Day 38 — In like a Lion

During the session we meet twice a week for lunch as a Majority Caucus.  These are usually open meetings and interested parties, legislative staff, media, and the public can attend.  As the session winds down we begin to meet every day for a Caucus Lunch.  This is the scene from today as we were discussing the budget.  The prioritization lists from each Appropriations Committee were discussed for both one-time and ongoing funding.  The House has $2.5M for each of ongoing and one-time funding (for a total of $5.0M) that can be put back in for additional priorities that didn’t make this initial list.  That money will go quickly as there are hundreds of millions on the priority list, including several bills of mine.

Last night we were in the chamber until almost 11:00 pm passing bills.  We had a break for dinner for a couple of hours and then came back and heard 4 important land bills.  These are basically state’s rights bills that assert Utah’s right to own and control our own land.  Currently the federal government owns and controls 66% of the land of Utah.  This means that Utah misses out on the tax revenue that would come from that land if it were held privately.  The 11 western states have significantly higher percentages of their land held by the federal government than the states in the mid and eastern part of the U.S.  This federal land grab violates the Enabling Act, an agreement we made with the federal government when Utah became a state.  At any rate, in a nutshell, these bills are an assertion of Utah’s rights over those lands, stipulates the federal government will need to begin transferring parcels back to the state, describes penalties if that action is not taken, and other details.  These are important bills because if we’re able to accomplish what these bills are intended to do, our tax revenue that could be utilized for public education for instance would be tremendous.  Critics will say these are message bills and we have no chance of getting these lands back from the feds.  Very possible, but nothing will ever happen if we don’t combine our state efforts with those of our federal delegation, Senators and Congressmen.  Hopefully we will get this done.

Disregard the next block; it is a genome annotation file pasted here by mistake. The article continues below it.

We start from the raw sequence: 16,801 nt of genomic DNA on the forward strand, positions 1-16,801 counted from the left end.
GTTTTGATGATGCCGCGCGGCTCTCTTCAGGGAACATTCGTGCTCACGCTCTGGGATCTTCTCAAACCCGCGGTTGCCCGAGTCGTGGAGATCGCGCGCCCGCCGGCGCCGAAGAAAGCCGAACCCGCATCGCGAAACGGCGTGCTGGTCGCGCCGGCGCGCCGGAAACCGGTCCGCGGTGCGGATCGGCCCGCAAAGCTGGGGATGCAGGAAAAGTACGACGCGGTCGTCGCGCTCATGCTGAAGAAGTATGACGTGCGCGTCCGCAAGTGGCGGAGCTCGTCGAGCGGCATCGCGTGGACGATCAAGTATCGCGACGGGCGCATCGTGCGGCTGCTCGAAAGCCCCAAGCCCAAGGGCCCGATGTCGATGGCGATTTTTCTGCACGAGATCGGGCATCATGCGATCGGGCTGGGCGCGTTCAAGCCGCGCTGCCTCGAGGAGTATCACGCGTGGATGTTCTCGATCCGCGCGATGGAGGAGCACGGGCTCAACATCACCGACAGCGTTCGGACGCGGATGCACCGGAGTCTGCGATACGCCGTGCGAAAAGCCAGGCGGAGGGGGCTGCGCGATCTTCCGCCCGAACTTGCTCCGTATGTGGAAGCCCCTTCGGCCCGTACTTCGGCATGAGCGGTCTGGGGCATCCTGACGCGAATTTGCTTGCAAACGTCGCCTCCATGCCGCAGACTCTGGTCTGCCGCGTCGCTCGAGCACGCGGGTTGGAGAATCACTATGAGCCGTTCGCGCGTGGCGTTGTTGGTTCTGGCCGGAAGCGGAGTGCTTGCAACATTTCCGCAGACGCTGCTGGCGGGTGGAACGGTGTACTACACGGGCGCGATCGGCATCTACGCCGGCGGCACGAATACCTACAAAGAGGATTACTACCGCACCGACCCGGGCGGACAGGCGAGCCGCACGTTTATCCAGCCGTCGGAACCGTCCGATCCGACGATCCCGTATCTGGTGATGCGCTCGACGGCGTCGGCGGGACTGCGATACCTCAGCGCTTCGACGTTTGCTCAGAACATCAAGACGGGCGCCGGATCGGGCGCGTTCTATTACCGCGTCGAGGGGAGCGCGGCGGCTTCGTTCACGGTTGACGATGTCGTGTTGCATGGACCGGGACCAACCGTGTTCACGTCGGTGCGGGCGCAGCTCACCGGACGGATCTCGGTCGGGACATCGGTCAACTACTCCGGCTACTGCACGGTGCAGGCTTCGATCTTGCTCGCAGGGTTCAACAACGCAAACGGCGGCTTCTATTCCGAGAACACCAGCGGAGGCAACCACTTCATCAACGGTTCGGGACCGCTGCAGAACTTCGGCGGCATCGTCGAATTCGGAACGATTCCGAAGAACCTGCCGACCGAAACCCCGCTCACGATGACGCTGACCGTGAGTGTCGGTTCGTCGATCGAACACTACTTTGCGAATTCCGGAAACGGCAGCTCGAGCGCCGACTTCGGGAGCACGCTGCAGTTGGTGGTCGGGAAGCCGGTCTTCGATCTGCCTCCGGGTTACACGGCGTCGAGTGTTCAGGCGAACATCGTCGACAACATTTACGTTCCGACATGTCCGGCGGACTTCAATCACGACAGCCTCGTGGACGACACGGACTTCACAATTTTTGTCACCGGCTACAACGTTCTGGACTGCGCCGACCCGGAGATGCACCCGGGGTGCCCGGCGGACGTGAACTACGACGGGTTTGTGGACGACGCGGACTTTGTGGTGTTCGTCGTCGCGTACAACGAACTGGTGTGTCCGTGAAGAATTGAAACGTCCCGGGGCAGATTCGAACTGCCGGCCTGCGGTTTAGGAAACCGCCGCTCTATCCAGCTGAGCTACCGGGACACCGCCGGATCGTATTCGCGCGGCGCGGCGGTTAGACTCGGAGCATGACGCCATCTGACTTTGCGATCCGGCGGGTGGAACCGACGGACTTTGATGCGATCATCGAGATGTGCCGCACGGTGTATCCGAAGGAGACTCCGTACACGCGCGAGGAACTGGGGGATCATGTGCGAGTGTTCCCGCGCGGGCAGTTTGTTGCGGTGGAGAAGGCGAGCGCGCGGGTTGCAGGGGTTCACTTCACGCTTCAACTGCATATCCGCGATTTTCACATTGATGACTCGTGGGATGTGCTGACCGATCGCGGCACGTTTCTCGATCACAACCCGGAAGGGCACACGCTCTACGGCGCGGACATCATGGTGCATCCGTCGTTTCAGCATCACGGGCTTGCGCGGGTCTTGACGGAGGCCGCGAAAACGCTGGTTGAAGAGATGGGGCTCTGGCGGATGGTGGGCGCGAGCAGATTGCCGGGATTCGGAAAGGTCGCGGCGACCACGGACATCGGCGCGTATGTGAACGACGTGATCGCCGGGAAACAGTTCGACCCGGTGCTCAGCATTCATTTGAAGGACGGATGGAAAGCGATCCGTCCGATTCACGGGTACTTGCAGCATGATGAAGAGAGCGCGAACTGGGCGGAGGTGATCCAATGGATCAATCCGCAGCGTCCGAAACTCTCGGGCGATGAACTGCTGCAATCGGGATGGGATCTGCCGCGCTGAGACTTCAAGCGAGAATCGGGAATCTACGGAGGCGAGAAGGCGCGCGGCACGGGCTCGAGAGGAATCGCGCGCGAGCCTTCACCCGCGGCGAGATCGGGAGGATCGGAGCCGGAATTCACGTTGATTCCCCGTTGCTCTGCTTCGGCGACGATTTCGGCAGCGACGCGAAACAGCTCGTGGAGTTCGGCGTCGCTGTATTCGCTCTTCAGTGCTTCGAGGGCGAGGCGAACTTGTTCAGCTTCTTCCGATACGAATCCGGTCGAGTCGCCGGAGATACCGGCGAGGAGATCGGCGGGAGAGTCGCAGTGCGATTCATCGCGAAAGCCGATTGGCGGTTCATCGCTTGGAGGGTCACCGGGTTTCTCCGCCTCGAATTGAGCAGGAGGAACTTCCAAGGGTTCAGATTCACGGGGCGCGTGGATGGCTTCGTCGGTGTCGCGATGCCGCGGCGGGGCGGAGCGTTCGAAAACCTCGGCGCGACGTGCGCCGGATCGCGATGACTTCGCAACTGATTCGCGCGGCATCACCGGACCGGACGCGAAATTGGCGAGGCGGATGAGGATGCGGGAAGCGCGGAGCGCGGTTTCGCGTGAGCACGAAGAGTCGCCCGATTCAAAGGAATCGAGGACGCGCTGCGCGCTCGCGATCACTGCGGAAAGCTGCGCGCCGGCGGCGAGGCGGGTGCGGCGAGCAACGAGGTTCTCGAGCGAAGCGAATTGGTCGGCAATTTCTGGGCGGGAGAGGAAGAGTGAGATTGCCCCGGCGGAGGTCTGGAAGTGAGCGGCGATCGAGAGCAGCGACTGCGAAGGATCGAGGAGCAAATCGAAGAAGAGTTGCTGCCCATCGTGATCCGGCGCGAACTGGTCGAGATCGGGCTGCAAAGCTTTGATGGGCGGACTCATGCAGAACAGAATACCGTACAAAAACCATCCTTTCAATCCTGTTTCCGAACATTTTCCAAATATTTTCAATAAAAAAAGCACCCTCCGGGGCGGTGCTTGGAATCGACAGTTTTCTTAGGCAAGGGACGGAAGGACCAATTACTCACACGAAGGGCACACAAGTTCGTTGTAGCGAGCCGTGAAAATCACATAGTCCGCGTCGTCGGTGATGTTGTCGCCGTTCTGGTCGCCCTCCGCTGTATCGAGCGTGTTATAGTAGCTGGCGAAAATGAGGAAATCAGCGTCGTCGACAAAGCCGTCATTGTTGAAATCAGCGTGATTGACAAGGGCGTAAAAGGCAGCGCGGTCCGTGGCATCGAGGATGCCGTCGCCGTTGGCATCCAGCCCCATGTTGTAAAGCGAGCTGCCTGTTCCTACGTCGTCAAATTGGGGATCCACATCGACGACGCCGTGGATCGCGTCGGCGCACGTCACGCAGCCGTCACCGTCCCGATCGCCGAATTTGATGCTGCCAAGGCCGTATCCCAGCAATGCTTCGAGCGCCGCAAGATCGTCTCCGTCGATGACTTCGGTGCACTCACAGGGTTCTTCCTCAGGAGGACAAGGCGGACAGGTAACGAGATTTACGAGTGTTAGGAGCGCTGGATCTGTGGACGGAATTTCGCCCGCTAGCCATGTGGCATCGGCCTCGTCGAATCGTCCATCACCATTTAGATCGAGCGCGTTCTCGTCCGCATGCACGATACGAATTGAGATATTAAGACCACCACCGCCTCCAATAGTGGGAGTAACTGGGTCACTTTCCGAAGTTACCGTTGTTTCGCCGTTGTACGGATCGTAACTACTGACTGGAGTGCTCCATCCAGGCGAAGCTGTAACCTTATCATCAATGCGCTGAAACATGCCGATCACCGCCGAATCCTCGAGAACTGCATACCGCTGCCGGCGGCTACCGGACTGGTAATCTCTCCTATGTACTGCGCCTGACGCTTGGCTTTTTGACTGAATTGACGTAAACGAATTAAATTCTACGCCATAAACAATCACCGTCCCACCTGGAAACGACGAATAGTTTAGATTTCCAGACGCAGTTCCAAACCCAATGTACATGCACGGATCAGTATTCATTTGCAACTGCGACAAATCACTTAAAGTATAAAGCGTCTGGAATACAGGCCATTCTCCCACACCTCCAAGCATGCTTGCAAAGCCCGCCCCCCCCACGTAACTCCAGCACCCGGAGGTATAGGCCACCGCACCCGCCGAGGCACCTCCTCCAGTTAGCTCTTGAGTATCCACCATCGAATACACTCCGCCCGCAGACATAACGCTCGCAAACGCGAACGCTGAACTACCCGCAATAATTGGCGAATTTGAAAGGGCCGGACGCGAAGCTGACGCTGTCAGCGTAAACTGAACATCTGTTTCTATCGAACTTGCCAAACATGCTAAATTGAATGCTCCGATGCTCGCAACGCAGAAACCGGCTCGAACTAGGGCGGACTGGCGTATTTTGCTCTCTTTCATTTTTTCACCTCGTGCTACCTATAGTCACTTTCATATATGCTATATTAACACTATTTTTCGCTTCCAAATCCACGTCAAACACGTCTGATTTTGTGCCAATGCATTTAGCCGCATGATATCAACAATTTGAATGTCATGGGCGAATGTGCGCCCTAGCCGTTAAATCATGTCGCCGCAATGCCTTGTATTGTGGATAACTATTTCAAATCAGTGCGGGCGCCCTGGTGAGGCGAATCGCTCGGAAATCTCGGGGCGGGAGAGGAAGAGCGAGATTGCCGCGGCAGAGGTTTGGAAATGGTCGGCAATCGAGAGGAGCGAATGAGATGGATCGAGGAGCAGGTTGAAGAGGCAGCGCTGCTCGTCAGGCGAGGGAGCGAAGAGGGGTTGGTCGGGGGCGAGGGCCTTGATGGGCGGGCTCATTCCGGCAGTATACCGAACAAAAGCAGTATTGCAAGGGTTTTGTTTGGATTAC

At the end of our time on the floor, we had an announcement and the “board was wiped.”  This means all the items on the Third Reading Calendar got taken off and put back into a hat where leadership takes into account the preferences of the legislative membership and their own prioritization and reorders the bills on the calendar.  This only happens once a session and if your bills are not heard before the board is wiped you are in a really bad spot.

 

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One Response to Day 38 — In like a Lion

  1. Gary Hansen says:

    Yesterday, March 1, was the 140th birthday of Yellowstone National Park, America’s first National Park. I marvel at the foresight of those who worked so hard to establish our first National Park, including President Grant who signed the document that launched one of the great ideas in the history of our country. The many National Parks, National Monuments, National Forests and Bureau of Land Management lands in our country are priceless, and were and are set aside for the benefit of all the people of the United States of America.

    Now the State of Utah would privatize all public lands under the guise of “taxes”, and setting aside a whopping 5% of new taxes to help our schools. What they would do with the other 95% of new taxes is probably beyond our ability to imagine.

    Have the supporters of these bills ever visited Federal Lands ? If not, they should. If they have I assume all they saw was opportunity. Opportunity to develop and tax.

    Representative Edwards can you not be at least as wise as were our predecessors in 1872 ? Please, choose one of Utah’s National Parks to visit and see if you can clear your mind of politics, power, money and greed.

    Utah needs the protection of more public lands for the enjoyment of all the people 140 years from today, and beyond. I expect you and your ilk to lose your quest for ownership of public lands, and to be held accountable for working against the will of the people while you spend millions of their tax dollars.

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